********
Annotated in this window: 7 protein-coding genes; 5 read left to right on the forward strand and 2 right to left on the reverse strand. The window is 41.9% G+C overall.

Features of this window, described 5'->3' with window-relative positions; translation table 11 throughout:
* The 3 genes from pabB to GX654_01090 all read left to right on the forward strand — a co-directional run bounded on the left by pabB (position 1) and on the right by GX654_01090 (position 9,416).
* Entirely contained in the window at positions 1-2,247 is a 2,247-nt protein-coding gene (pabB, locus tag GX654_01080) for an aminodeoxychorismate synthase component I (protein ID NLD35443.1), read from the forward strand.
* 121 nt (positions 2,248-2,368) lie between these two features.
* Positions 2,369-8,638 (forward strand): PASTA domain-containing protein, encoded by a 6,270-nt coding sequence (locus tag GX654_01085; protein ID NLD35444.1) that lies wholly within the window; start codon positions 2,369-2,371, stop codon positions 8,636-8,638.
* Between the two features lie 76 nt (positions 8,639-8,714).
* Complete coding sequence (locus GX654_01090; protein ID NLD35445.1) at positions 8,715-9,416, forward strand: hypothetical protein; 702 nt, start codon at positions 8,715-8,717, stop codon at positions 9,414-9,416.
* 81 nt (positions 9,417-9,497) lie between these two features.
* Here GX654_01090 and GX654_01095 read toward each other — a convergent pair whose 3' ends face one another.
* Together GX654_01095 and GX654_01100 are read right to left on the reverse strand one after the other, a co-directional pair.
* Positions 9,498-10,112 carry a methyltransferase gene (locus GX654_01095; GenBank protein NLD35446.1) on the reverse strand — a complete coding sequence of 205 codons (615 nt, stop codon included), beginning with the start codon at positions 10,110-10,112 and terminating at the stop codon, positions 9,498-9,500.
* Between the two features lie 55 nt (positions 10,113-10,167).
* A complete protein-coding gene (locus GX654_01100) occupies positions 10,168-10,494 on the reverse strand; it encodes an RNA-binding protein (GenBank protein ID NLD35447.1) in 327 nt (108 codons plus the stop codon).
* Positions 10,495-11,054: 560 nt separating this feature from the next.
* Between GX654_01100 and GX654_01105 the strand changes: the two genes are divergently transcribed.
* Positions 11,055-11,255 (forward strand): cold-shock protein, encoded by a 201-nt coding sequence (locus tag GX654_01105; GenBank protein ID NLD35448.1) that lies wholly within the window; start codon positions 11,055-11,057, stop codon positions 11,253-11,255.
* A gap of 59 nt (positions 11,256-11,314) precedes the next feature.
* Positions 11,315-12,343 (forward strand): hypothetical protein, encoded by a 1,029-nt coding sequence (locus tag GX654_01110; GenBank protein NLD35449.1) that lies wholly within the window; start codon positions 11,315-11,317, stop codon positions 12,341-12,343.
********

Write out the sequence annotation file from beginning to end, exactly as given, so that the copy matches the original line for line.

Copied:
Annotated in this window: 7 protein-coding genes; 5 read left to right on the forward strand and 2 right to left on the reverse strand. The window is 41.9% G+C overall.

Features of this window, described 5'->3' with window-relative positions; translation table 11 throughout:
* The 3 genes from pabB to GX654_01090 all read left to right on the forward strand — a co-directional run bounded on the left by pabB (position 1) and on the right by GX654_01090 (position 9,416).
* Entirely contained in the window at positions 1-2,247 is a 2,247-nt protein-coding gene (pabB, locus tag GX654_01080) for an aminodeoxychorismate synthase component I (protein ID NLD35443.1), read from the forward strand.
* 121 nt (positions 2,248-2,368) lie between these two features.
* Positions 2,369-8,638 (forward strand): PASTA domain-containing protein, encoded by a 6,270-nt coding sequence (locus tag GX654_01085; protein ID NLD35444.1) that lies wholly within the window; start codon positions 2,369-2,371, stop codon positions 8,636-8,638.
* Between the two features lie 76 nt (positions 8,639-8,714).
* Complete coding sequence (locus GX654_01090; protein ID NLD35445.1) at positions 8,715-9,416, forward strand: hypothetical protein; 702 nt, start codon at positions 8,715-8,717, stop codon at positions 9,414-9,416.
* 81 nt (positions 9,417-9,497) lie between these two features.
* Here GX654_01090 and GX654_01095 read toward each other — a convergent pair whose 3' ends face one another.
* Together GX654_01095 and GX654_01100 are read right to left on the reverse strand one after the other, a co-directional pair.
* Positions 9,498-10,112 carry a methyltransferase gene (locus GX654_01095; GenBank protein NLD35446.1) on the reverse strand — a complete coding sequence of 205 codons (615 nt, stop codon included), beginning with the start codon at positions 10,110-10,112 and terminating at the stop codon, positions 9,498-9,500.
* Between the two features lie 55 nt (positions 10,113-10,167).
* A complete protein-coding gene (locus GX654_01100) occupies positions 10,168-10,494 on the reverse strand; it encodes an RNA-binding protein (GenBank protein ID NLD35447.1) in 327 nt (108 codons plus the stop codon).
* Positions 10,495-11,054: 560 nt separating this feature from the next.
* Between GX654_01100 and GX654_01105 the strand changes: the two genes are divergently transcribed.
* Positions 11,055-11,255 (forward strand): cold-shock protein, encoded by a 201-nt coding sequence (locus tag GX654_01105; GenBank protein ID NLD35448.1) that lies wholly within the window; start codon positions 11,055-11,057, stop codon positions 11,253-11,255.
* A gap of 59 nt (positions 11,256-11,314) precedes the next feature.
* Positions 11,315-12,343 (forward strand): hypothetical protein, encoded by a 1,029-nt coding sequence (locus tag GX654_01110; GenBank protein NLD35449.1) that lies wholly within the window; start codon positions 11,315-11,317, stop codon positions 12,341-12,343.